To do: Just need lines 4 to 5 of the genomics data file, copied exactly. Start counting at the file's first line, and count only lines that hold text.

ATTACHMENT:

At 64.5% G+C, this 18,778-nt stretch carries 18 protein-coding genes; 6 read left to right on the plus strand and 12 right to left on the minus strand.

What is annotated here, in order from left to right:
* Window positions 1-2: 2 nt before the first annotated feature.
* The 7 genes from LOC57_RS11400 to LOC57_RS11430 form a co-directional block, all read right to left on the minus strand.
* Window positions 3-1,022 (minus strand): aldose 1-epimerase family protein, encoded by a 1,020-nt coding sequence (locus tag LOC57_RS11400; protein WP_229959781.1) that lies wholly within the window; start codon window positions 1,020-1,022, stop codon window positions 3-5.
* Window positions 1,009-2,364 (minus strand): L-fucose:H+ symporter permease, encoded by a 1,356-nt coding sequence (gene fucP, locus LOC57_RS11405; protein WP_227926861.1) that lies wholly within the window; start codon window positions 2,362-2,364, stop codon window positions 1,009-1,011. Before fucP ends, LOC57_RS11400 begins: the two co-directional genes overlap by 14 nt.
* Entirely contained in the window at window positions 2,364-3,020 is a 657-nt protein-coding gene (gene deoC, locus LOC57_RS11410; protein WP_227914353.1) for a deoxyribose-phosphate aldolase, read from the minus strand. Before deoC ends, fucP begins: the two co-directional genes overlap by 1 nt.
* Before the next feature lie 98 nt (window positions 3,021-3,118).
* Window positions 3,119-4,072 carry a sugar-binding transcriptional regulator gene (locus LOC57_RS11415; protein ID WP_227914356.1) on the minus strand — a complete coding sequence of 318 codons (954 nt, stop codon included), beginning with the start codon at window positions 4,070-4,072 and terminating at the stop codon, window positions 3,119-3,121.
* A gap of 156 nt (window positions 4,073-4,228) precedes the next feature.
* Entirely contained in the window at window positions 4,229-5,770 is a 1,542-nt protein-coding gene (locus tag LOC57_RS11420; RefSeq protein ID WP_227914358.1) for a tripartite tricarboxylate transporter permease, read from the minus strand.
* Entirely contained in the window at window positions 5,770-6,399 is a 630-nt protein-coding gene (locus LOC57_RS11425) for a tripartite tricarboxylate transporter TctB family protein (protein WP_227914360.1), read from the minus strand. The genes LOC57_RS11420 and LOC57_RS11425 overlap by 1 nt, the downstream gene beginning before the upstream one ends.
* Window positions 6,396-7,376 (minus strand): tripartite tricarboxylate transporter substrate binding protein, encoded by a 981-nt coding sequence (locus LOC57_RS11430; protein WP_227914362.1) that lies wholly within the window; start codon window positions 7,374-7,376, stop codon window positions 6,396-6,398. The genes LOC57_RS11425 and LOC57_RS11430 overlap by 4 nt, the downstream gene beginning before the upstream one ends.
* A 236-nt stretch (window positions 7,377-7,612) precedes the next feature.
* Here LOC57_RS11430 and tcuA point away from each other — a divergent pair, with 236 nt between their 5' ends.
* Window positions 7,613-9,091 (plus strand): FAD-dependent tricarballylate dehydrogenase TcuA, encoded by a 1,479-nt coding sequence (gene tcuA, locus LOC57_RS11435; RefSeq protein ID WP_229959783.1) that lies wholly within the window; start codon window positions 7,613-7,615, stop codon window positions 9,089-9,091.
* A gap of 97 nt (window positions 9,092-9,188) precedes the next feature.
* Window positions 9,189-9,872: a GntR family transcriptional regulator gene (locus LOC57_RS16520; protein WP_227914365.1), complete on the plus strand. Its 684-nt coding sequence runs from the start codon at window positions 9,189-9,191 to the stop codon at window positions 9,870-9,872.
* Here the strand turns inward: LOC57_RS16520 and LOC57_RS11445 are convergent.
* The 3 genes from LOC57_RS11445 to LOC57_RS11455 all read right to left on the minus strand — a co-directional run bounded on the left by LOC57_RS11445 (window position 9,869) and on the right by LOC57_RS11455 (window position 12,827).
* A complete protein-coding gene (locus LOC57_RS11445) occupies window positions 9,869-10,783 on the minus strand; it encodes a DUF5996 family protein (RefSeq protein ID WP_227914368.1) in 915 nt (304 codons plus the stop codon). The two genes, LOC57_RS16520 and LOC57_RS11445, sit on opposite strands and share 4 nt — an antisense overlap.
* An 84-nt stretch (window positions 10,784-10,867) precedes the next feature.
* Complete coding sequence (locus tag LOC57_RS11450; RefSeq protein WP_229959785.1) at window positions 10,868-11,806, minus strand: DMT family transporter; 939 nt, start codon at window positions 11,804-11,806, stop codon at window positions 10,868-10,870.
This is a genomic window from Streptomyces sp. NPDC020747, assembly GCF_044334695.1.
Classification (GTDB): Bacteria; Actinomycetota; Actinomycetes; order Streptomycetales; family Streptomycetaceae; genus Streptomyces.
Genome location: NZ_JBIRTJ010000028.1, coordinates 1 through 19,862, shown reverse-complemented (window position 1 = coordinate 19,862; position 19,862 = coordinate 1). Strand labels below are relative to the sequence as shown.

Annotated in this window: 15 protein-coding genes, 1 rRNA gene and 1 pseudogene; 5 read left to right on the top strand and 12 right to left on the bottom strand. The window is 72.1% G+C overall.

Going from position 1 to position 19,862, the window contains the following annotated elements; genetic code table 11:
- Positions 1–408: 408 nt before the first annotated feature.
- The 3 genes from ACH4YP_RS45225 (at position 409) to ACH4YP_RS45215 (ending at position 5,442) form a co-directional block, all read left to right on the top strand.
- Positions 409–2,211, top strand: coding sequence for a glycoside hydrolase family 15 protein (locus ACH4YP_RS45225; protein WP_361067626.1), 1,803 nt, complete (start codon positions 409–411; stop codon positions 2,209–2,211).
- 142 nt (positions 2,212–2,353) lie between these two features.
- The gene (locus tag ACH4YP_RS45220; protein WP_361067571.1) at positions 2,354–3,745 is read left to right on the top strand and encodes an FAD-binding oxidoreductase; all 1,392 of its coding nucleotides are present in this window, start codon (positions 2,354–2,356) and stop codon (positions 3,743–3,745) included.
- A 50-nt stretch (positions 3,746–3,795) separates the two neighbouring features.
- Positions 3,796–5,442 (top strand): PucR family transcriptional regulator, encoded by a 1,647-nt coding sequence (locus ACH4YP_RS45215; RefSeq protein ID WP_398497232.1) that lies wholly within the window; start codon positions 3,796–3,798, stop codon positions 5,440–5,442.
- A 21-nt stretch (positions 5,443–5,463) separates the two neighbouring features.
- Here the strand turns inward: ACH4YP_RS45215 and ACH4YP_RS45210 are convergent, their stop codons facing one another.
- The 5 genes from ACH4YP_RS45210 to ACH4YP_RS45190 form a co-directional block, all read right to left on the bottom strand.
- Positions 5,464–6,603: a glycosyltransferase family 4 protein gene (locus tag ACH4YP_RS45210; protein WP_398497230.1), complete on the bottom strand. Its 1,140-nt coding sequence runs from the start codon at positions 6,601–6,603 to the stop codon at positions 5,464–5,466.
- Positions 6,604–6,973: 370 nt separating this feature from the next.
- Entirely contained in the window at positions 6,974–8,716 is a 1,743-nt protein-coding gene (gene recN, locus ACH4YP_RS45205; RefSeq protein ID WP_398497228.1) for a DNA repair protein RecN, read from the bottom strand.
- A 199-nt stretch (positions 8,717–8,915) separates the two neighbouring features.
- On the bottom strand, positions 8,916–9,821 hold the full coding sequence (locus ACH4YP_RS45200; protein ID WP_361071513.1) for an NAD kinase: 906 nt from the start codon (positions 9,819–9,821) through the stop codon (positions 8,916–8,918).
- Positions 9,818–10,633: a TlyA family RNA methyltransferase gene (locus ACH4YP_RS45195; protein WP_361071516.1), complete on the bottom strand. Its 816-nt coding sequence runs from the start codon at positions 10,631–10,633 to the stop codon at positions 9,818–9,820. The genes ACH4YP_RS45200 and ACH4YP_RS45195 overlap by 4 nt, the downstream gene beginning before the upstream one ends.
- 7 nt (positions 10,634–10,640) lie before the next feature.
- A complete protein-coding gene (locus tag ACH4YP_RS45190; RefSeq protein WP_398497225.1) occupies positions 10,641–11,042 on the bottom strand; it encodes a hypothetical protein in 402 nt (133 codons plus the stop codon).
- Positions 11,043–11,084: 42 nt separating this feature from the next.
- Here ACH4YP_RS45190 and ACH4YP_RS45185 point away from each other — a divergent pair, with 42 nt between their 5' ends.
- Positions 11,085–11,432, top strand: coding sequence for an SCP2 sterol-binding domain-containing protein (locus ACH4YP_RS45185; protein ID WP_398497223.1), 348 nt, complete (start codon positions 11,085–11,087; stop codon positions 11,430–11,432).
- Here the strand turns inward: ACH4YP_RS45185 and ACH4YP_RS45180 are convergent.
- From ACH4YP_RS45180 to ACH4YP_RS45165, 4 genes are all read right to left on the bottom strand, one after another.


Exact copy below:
* The 7 genes from LOC57_RS11400 to LOC57_RS11430 form a co-directional block, all read right to left on the minus strand.
* Window positions 3-1,022 (minus strand): aldose 1-epimerase family protein, encoded by a 1,020-nt coding sequence (locus tag LOC57_RS11400; protein WP_229959781.1) that lies wholly within the window; start codon window positions 1,020-1,022, stop codon window positions 3-5.